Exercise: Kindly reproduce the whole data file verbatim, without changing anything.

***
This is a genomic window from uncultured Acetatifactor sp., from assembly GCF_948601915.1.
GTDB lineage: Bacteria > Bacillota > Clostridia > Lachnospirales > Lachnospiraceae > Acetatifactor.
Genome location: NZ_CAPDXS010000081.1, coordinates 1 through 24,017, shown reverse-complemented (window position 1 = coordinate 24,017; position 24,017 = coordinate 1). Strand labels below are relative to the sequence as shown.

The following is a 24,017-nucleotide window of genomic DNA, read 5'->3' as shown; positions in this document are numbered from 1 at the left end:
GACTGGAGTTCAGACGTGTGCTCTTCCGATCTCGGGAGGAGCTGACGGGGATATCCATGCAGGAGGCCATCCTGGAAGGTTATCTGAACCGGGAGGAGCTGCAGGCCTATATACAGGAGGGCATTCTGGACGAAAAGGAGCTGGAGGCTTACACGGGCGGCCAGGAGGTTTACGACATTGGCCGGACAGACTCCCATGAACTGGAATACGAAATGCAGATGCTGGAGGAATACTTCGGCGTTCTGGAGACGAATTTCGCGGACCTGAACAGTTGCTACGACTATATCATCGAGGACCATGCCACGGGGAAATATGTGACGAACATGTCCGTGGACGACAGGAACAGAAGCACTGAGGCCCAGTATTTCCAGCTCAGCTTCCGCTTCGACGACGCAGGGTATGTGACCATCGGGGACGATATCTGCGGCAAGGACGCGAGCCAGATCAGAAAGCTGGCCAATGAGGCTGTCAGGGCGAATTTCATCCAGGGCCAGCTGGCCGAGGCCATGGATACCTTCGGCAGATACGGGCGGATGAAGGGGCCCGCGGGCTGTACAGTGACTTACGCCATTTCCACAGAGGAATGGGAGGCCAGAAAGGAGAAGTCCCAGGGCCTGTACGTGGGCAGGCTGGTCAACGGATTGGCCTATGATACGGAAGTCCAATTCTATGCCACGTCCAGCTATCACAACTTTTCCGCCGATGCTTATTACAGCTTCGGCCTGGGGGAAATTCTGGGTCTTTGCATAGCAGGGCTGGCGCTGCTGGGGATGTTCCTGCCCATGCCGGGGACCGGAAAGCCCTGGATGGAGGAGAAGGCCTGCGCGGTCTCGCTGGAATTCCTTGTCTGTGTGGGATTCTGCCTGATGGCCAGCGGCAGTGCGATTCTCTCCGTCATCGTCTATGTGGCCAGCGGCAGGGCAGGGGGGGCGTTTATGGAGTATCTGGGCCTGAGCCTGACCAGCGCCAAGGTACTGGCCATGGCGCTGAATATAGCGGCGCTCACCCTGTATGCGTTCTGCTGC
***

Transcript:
This is a genomic window from uncultured Acetatifactor sp., from assembly GCF_948601915.1.
GTDB lineage: Bacteria > Bacillota > Clostridia > Lachnospirales > Lachnospiraceae > Acetatifactor.
Genome location: NZ_CAPDXS010000081.1, coordinates 1 through 24,017, shown reverse-complemented (window position 1 = coordinate 24,017; position 24,017 = coordinate 1). Strand labels below are relative to the sequence as shown.

The following is a 24,017-nucleotide window of genomic DNA, read 5'->3' as shown; positions in this document are numbered from 1 at the left end:
GACTGGAGTTCAGACGTGTGCTCTTCCGATCTCGGGAGGAGCTGACGGGGATATCCATGCAGGAGGCCATCCTGGAAGGTTATCTGAACCGGGAGGAGCTGCAGGCCTATATACAGGAGGGCATTCTGGACGAAAAGGAGCTGGAGGCTTACACGGGCGGCCAGGAGGTTTACGACATTGGCCGGACAGACTCCCATGAACTGGAATACGAAATGCAGATGCTGGAGGAATACTTCGGCGTTCTGGAGACGAATTTCGCGGACCTGAACAGTTGCTACGACTATATCATCGAGGACCATGCCACGGGGAAATATGTGACGAACATGTCCGTGGACGACAGGAACAGAAGCACTGAGGCCCAGTATTTCCAGCTCAGCTTCCGCTTCGACGACGCAGGGTATGTGACCATCGGGGACGATATCTGCGGCAAGGACGCGAGCCAGATCAGAAAGCTGGCCAATGAGGCTGTCAGGGCGAATTTCATCCAGGGCCAGCTGGCCGAGGCCATGGATACCTTCGGCAGATACGGGCGGATGAAGGGGCCCGCGGGCTGTACAGTGACTTACGCCATTTCCACAGAGGAATGGGAGGCCAGAAAGGAGAAGTCCCAGGGCCTGTACGTGGGCAGGCTGGTCAACGGATTGGCCTATGATACGGAAGTCCAATTCTATGCCACGTCCAGCTATCACAACTTTTCCGCCGATGCTTATTACAGCTTCGGCCTGGGGGAAATTCTGGGTCTTTGCATAGCAGGGCTGGCGCTGCTGGGGATGTTCCTGCCCATGCCGGGGACCGGAAAGCCCTGGATGGAGGAGAAGGCCTGCGCGGTCTCGCTGGAATTCCTTGTCTGTGTGGGATTCTGCCTGATGGCCAGCGGCAGTGCGATTCTCTCCGTCATCGTCTATGTGGCCAGCGGCAGGGCAGGGGGGGCGTTTATGGAGTATCTGGGCCTGAGCCTGACCAGCGCCAAGGTACTGGCCATGGCGCTGAATATAGCGGCGCTCACCCTGTATGCGTTCTGCTGC